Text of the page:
Posts Tagged immigration
Audrey Chin rocks in her newest novel, As The Heart Bones Break.* She beautifully spins the drama of one man’s life, from his childhood in Vietnam during the war to late middle-age as a world-traveled business and family man, into a fascinating tale of personal growth, intrigue, love, and loss, while at the same time weaving bits of history, the conflict between those who supported the Communists and those who supported the Americans, the difference between traditional Vietnamese beliefs and those of children born in the United States, karma, love, what it means to be part of a family, and many other themes effortlessly into the tale.
With sentences like this:
Turning away from her friends, she flipped her long pony tail of ebony black hair over her shoulder and looked straight past Binh and at you, the large double-lidded eyes in her oval porcelain-pale face flashing with scorn.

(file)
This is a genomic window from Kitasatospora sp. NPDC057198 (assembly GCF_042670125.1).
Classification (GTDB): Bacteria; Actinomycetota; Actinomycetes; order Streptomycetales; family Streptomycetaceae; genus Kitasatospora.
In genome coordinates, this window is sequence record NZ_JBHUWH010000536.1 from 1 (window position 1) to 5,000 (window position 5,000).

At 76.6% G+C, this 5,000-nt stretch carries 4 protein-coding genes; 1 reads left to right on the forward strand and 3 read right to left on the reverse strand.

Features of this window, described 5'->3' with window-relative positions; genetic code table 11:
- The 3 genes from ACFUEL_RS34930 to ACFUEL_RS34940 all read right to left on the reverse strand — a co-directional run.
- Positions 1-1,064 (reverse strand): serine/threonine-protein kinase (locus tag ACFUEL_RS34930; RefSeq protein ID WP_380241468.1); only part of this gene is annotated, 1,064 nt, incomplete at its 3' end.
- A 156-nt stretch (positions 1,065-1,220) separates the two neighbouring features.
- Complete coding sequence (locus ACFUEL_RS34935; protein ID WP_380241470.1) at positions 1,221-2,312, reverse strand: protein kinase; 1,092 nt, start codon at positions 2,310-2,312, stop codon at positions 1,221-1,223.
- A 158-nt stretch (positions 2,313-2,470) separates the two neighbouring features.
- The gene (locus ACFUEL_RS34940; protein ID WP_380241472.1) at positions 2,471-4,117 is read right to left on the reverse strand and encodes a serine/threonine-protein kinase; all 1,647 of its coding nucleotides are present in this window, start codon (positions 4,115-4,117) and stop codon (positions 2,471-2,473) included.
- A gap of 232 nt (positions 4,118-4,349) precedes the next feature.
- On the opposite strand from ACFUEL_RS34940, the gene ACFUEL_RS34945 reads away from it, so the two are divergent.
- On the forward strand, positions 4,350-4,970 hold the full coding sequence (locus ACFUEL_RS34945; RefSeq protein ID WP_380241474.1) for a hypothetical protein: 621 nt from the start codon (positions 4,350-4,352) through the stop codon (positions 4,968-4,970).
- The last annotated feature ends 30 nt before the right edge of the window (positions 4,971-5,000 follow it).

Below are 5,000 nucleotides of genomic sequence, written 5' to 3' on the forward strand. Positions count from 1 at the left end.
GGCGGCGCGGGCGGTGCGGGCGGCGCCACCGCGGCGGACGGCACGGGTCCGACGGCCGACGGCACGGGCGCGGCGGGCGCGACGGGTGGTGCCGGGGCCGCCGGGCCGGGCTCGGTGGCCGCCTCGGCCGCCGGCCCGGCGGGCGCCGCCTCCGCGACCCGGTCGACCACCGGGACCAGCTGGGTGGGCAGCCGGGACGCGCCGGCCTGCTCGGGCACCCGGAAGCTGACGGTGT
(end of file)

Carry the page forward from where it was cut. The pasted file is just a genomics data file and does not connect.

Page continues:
she brings you into the scenes, breathing life into them, until you know Thong Tran’s thoughts, emotions, and experiences almost as well as he himself knows them.
Except for a chapter about his childhood, Chin begins the thread of Thong’s life when he’s already a young married man living in California, working as an engineer. But he is not finished with Vietnam or the past. His family and his career conspire to make him remember. Through his memories, we see how his youth in Vietnam shaped him, and how, only by sharing his secrets and exploring those of his family, can he grow into a person who can be loved and love in return even as tragedy envelopes him.
I adored this lovely, graceful novel about a man who survived an awful war that tore families and friendships asunder. If you enjoy learning about the human heart, and about other lands and cultures, you will love As the Heart Bones Break. Honestly, it’s so good that I’m expecting her to win awards for this work. It’s one of the best novels I’ve ever read. It gets five out of five stars, without any doubt.
*If you live in the United States, you can still order the book or read it on Kindle, even though she’s still looking for a US publisher. See Audrey’s comment for the links.